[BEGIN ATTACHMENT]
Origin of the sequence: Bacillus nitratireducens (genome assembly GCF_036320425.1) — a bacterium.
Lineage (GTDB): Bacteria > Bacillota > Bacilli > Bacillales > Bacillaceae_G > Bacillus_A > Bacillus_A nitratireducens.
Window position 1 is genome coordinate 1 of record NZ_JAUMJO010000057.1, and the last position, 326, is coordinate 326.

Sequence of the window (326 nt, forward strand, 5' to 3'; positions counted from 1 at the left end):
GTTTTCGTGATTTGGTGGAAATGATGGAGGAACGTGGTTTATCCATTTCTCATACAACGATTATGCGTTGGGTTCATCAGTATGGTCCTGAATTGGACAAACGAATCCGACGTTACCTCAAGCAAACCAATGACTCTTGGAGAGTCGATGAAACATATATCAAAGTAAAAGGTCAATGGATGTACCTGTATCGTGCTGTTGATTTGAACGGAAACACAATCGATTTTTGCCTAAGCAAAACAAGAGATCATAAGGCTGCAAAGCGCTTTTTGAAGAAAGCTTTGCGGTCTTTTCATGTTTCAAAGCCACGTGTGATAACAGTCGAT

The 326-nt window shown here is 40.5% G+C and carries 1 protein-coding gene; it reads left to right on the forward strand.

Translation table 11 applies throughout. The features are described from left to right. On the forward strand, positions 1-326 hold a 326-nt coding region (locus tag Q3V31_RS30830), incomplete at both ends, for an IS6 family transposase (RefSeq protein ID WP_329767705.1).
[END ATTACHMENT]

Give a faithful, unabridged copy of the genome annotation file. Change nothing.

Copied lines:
Origin of the sequence: Bacillus nitratireducens (genome assembly GCF_036320425.1) — a bacterium.
Lineage (GTDB): Bacteria > Bacillota > Bacilli > Bacillales > Bacillaceae_G > Bacillus_A > Bacillus_A nitratireducens.
Window position 1 is genome coordinate 1 of record NZ_JAUMJO010000057.1, and the last position, 326, is coordinate 326.

Sequence of the window (326 nt, forward strand, 5' to 3'; positions counted from 1 at the left end):
GTTTTCGTGATTTGGTGGAAATGATGGAGGAACGTGGTTTATCCATTTCTCATACAACGATTATGCGTTGGGTTCATCAGTATGGTCCTGAATTGGACAAACGAATCCGACGTTACCTCAAGCAAACCAATGACTCTTGGAGAGTCGATGAAACATATATCAAAGTAAAAGGTCAATGGATGTACCTGTATCGTGCTGTTGATTTGAACGGAAACACAATCGATTTTTGCCTAAGCAAAACAAGAGATCATAAGGCTGCAAAGCGCTTTTTGAAGAAAGCTTTGCGGTCTTTTCATGTTTCAAAGCCACGTGTGATAACAGTCGAT

The 326-nt window shown here is 40.5% G+C and carries 1 protein-coding gene; it reads left to right on the forward strand.

Translation table 11 applies throughout. The features are described from left to right. On the forward strand, positions 1-326 hold a 326-nt coding region (locus tag Q3V31_RS30830), incomplete at both ends, for an IS6 family transposase (RefSeq protein ID WP_329767705.1).